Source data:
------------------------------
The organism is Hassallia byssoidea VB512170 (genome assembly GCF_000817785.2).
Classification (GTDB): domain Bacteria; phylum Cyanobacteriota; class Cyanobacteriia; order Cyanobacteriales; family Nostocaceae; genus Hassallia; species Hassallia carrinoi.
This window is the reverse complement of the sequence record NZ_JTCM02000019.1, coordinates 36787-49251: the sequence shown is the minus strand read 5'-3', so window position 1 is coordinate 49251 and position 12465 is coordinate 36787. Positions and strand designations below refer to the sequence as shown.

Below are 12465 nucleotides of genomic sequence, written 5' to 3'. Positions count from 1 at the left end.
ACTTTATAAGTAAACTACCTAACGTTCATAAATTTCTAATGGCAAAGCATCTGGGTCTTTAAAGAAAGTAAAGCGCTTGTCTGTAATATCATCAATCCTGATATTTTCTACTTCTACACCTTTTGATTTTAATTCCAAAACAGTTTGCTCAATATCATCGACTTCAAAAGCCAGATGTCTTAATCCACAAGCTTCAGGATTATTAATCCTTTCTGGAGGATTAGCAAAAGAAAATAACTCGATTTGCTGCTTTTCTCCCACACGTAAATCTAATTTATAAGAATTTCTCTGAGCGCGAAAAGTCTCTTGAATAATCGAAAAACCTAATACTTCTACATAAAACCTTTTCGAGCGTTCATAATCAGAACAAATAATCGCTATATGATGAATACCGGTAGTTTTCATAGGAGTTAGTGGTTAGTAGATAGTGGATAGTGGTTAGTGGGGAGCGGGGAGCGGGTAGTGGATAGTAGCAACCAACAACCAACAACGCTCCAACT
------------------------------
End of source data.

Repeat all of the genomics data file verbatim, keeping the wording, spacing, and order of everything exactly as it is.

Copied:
The organism is Hassallia byssoidea VB512170 (genome assembly GCF_000817785.2).
Classification (GTDB): domain Bacteria; phylum Cyanobacteriota; class Cyanobacteriia; order Cyanobacteriales; family Nostocaceae; genus Hassallia; species Hassallia carrinoi.
This window is the reverse complement of the sequence record NZ_JTCM02000019.1, coordinates 36787-49251: the sequence shown is the minus strand read 5'-3', so window position 1 is coordinate 49251 and position 12465 is coordinate 36787. Positions and strand designations below refer to the sequence as shown.

Below are 12465 nucleotides of genomic sequence, written 5' to 3'. Positions count from 1 at the left end.
ACTTTATAAGTAAACTACCTAACGTTCATAAATTTCTAATGGCAAAGCATCTGGGTCTTTAAAGAAAGTAAAGCGCTTGTCTGTAATATCATCAATCCTGATATTTTCTACTTCTACACCTTTTGATTTTAATTCCAAAACAGTTTGCTCAATATCATCGACTTCAAAAGCCAGATGTCTTAATCCACAAGCTTCAGGATTATTAATCCTTTCTGGAGGATTAGCAAAAGAAAATAACTCGATTTGCTGCTTTTCTCCCACACGTAAATCTAATTTATAAGAATTTCTCTGAGCGCGAAAAGTCTCTTGAATAATCGAAAAACCTAATACTTCTACATAAAACCTTTTCGAGCGTTCATAATCAGAACAAATAATCGCTATATGATGAATACCGGTAGTTTTCATAGGAGTTAGTGGTTAGTAGATAGTGGATAGTGGTTAGTGGGGAGCGGGGAGCGGGTAGTGGATAGTAGCAACCAACAACCAACAACGCTCCAACT